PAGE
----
Missoulian: Upgrades between Missoula, East Missoula move forward with federal funds

by Griffen Smith

The office of U.S. Sen. Jon Tester announced Tuesday that a large-scale project to add safety infrastructure between Missoula and East Missoula has been funded by the federal Infrastructure Investment and Jobs Act. 

The bill secured $24 million to build multi-use paths and other safety features along the Highway 200 corridor where the road switches off from East Broadway Street. 

“East Missoula is a rapidly growing community that deserves a safe and reliable route into town so folks can easily get groceries, go to work, and visit the doctor’s office — and what they’ve got right now just isn’t cutting it,” Tester said in a statement.

In total, the project would make improvements from Van Buren Street to Tamarack Road in East Missoula, according to a design from the WGM engineering group.

The most expensive aspect of the project will widen the space under the concrete rail trestle near Interstate 90. Other aspects will add bike lanes through East Missoula, level the road, add turn lanes and create boulevard sidewalks where possible.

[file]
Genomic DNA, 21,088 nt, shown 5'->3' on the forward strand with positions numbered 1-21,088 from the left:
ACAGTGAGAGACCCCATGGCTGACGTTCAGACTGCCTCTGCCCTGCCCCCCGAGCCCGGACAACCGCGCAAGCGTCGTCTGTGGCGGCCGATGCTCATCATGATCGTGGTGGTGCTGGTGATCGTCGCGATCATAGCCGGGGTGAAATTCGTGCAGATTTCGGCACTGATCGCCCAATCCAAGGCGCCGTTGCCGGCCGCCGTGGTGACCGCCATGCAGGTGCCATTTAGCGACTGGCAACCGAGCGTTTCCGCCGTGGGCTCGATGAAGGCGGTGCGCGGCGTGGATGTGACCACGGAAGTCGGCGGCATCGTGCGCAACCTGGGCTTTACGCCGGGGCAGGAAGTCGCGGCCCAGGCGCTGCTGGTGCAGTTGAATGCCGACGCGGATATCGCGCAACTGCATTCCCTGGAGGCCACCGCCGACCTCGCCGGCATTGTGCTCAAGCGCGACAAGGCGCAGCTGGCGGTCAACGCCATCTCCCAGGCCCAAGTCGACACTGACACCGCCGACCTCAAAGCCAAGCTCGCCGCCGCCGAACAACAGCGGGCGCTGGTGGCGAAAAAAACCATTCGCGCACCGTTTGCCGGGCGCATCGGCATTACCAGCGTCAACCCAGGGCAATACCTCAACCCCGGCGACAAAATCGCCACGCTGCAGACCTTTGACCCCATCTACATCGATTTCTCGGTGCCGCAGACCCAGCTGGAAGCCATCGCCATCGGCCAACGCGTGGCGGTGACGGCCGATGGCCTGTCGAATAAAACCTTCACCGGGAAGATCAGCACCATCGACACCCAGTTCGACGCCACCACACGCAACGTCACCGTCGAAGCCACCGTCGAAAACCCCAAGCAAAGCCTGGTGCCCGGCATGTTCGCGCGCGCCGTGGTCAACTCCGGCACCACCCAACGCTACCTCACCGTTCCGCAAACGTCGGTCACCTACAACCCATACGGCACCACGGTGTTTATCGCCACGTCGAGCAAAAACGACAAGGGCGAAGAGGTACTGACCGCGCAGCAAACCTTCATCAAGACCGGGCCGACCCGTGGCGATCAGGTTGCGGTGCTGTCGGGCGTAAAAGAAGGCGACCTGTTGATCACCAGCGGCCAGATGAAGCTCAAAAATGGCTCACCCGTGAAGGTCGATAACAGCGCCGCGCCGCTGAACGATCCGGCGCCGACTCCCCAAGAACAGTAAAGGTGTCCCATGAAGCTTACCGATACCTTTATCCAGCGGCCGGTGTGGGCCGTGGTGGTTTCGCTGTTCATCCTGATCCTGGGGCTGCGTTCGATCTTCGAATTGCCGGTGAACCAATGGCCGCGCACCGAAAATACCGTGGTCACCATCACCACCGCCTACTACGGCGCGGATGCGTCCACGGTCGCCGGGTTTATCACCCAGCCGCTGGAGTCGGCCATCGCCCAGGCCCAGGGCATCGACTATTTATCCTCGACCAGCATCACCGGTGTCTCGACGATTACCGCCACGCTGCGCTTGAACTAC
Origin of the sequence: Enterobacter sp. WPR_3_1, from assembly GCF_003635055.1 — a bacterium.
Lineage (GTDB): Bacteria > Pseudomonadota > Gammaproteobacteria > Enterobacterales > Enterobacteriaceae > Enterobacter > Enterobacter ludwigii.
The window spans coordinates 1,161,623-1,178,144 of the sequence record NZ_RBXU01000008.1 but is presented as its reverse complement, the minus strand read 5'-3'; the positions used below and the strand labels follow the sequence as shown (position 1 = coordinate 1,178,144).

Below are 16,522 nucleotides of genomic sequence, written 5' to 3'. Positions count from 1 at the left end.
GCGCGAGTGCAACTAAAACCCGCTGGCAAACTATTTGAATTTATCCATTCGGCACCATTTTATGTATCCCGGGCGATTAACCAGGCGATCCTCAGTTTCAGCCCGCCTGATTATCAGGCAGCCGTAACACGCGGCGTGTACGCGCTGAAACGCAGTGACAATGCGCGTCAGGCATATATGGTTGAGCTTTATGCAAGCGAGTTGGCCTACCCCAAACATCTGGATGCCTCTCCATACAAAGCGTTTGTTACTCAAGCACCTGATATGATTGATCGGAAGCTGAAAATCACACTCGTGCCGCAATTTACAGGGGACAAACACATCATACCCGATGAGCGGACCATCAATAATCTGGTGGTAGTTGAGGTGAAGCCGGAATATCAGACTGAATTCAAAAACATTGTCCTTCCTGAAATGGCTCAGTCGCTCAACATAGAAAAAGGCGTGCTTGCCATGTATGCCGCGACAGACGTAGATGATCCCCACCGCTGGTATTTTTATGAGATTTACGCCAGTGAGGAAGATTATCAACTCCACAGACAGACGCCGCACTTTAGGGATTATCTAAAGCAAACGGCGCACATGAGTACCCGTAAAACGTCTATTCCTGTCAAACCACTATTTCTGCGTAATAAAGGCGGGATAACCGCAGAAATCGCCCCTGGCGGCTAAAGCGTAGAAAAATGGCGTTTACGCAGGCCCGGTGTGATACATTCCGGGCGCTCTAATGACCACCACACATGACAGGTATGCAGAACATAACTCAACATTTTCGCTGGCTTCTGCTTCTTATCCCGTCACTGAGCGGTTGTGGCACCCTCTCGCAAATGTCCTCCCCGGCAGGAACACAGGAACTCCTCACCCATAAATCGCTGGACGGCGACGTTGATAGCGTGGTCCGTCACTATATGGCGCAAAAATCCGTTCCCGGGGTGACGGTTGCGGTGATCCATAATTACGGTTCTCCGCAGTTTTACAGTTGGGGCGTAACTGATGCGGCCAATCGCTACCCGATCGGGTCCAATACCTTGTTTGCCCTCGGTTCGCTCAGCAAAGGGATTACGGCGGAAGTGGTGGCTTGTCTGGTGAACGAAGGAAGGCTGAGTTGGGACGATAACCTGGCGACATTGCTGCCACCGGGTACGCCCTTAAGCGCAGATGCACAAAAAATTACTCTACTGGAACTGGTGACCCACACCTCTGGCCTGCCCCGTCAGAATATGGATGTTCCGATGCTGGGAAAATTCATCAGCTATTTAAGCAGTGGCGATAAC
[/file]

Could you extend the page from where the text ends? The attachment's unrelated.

Missoula County Commissioner Dave Strohmaier said in a statement that the project is needed to keep up with the growth of East Missoula, as many of its residents travel into Missoula for work or school. 

“We know based on conversations we’ve had with residents just how much of a game-changer this project will be for East Missoula,” Strohmaier said. “Along with making all modes of transportation safer and improving connectivity, this project will transform the highway through East Missoula into a vibrant, community-centric main street. We’re thankful to Sen. Tester for helping craft the bipartisan infrastructure law that will help make this a reality.”

Tester’s office touted the Infrastructure Investment and Jobs Act for funding the project and several other infrastructure improvements in Montana.

In a press release, Tester’s office reported Congress handed Montana $2.82 billion for bridges, $2.5 billion to complete all authorized Native American water rights settlements, $1 billion for rural water projects and other national initiatives like reducing wildfire risk. 

There was no timeline available for when the Highway 200 connectivity project could break ground.